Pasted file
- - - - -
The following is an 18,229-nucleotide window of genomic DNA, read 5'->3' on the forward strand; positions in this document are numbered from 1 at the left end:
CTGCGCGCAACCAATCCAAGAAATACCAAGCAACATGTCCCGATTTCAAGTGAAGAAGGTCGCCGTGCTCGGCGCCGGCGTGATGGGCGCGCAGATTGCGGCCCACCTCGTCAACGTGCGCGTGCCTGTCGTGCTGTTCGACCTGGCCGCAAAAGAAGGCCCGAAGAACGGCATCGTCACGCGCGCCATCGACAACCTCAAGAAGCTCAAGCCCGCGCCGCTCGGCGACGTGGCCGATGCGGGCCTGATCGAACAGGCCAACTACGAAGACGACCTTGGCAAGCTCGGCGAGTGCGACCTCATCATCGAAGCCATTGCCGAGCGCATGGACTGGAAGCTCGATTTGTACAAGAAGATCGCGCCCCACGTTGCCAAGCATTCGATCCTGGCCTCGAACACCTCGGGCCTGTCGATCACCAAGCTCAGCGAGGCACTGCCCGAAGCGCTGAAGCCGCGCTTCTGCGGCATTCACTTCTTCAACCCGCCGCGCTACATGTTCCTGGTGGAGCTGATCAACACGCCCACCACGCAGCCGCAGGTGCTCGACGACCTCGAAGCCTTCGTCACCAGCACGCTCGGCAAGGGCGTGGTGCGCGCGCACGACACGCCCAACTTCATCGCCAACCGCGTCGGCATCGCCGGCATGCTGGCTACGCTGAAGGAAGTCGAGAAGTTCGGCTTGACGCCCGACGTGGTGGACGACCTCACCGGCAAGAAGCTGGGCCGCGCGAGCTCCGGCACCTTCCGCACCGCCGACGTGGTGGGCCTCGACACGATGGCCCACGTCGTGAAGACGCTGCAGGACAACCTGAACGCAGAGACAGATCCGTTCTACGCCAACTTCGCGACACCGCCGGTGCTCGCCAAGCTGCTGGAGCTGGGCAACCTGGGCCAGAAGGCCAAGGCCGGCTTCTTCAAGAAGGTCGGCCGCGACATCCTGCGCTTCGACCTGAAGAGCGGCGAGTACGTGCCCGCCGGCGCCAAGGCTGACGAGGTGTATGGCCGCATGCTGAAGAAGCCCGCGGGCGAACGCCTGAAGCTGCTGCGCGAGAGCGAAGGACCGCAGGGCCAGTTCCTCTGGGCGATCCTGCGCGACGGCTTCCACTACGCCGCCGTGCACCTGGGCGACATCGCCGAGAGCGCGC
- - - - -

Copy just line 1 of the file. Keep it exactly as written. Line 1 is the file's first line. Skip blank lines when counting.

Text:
The following is an 18,229-nucleotide window of genomic DNA, read 5'->3' on the forward strand; positions in this document are numbered from 1 at the left end: